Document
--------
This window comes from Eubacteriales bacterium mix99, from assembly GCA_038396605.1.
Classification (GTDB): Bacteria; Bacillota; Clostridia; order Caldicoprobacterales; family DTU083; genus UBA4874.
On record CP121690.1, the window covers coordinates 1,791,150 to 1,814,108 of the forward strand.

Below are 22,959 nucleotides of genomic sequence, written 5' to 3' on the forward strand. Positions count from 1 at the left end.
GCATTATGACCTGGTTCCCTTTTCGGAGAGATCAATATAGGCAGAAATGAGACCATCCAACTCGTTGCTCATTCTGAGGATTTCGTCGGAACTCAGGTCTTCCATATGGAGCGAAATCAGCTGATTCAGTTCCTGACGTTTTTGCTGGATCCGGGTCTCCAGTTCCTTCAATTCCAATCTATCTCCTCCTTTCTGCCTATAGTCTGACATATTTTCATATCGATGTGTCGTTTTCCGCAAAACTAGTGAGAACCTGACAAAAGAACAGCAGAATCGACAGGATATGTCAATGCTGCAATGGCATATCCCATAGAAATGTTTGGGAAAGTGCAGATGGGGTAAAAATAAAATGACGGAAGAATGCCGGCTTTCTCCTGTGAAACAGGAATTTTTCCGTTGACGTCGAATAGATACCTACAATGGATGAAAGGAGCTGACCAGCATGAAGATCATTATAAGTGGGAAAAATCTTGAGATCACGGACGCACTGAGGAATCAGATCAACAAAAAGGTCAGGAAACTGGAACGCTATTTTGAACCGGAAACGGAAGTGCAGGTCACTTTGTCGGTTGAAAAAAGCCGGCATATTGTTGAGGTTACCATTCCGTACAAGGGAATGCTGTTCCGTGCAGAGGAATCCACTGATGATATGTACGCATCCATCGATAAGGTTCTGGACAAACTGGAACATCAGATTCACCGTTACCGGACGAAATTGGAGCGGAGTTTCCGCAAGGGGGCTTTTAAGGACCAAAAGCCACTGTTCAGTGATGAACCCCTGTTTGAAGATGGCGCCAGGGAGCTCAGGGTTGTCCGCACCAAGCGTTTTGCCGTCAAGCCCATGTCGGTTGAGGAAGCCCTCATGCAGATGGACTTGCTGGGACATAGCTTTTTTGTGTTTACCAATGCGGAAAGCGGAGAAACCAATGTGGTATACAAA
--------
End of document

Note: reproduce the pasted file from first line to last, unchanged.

This window comes from Eubacteriales bacterium mix99, from assembly GCA_038396605.1.
Classification (GTDB): Bacteria; Bacillota; Clostridia; order Caldicoprobacterales; family DTU083; genus UBA4874.
On record CP121690.1, the window covers coordinates 1,791,150 to 1,814,108 of the forward strand.

Below are 22,959 nucleotides of genomic sequence, written 5' to 3' on the forward strand. Positions count from 1 at the left end.
GCATTATGACCTGGTTCCCTTTTCGGAGAGATCAATATAGGCAGAAATGAGACCATCCAACTCGTTGCTCATTCTGAGGATTTCGTCGGAACTCAGGTCTTCCATATGGAGCGAAATCAGCTGATTCAGTTCCTGACGTTTTTGCTGGATCCGGGTCTCCAGTTCCTTCAATTCCAATCTATCTCCTCCTTTCTGCCTATAGTCTGACATATTTTCATATCGATGTGTCGTTTTCCGCAAAACTAGTGAGAACCTGACAAAAGAACAGCAGAATCGACAGGATATGTCAATGCTGCAATGGCATATCCCATAGAAATGTTTGGGAAAGTGCAGATGGGGTAAAAATAAAATGACGGAAGAATGCCGGCTTTCTCCTGTGAAACAGGAATTTTTCCGTTGACGTCGAATAGATACCTACAATGGATGAAAGGAGCTGACCAGCATGAAGATCATTATAAGTGGGAAAAATCTTGAGATCACGGACGCACTGAGGAATCAGATCAACAAAAAGGTCAGGAAACTGGAACGCTATTTTGAACCGGAAACGGAAGTGCAGGTCACTTTGTCGGTTGAAAAAAGCCGGCATATTGTTGAGGTTACCATTCCGTACAAGGGAATGCTGTTCCGTGCAGAGGAATCCACTGATGATATGTACGCATCCATCGATAAGGTTCTGGACAAACTGGAACATCAGATTCACCGTTACCGGACGAAATTGGAGCGGAGTTTCCGCAAGGGGGCTTTTAAGGACCAAAAGCCACTGTTCAGTGATGAACCCCTGTTTGAAGATGGCGCCAGGGAGCTCAGGGTTGTCCGCACCAAGCGTTTTGCCGTCAAGCCCATGTCGGTTGAGGAAGCCCTCATGCAGATGGACTTGCTGGGACATAGCTTTTTTGTGTTTACCAATGCGGAAAGCGGAGAAACCAATGTGGTATACAAA